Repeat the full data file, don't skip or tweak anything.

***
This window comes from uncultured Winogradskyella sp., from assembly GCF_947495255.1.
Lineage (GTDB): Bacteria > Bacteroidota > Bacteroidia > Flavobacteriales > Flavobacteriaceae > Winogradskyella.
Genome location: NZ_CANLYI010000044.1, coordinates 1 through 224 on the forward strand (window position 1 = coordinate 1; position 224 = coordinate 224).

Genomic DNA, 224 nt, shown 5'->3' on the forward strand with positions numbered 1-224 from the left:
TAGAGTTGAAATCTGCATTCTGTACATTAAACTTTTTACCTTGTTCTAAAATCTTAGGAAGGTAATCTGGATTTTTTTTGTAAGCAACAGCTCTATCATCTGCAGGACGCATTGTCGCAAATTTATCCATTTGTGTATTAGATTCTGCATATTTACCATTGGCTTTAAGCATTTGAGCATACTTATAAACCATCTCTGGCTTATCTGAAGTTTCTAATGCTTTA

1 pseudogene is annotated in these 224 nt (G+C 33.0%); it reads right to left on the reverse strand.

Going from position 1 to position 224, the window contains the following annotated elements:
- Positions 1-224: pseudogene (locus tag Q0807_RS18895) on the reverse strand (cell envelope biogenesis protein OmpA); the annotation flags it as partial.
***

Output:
This window comes from uncultured Winogradskyella sp., from assembly GCF_947495255.1.
Lineage (GTDB): Bacteria > Bacteroidota > Bacteroidia > Flavobacteriales > Flavobacteriaceae > Winogradskyella.
Genome location: NZ_CANLYI010000044.1, coordinates 1 through 224 on the forward strand (window position 1 = coordinate 1; position 224 = coordinate 224).

Genomic DNA, 224 nt, shown 5'->3' on the forward strand with positions numbered 1-224 from the left:
TAGAGTTGAAATCTGCATTCTGTACATTAAACTTTTTACCTTGTTCTAAAATCTTAGGAAGGTAATCTGGATTTTTTTTGTAAGCAACAGCTCTATCATCTGCAGGACGCATTGTCGCAAATTTATCCATTTGTGTATTAGATTCTGCATATTTACCATTGGCTTTAAGCATTTGAGCATACTTATAAACCATCTCTGGCTTATCTGAAGTTTCTAATGCTTTA

1 pseudogene is annotated in these 224 nt (G+C 33.0%); it reads right to left on the reverse strand.

Going from position 1 to position 224, the window contains the following annotated elements:
- Positions 1-224: pseudogene (locus tag Q0807_RS18895) on the reverse strand (cell envelope biogenesis protein OmpA); the annotation flags it as partial.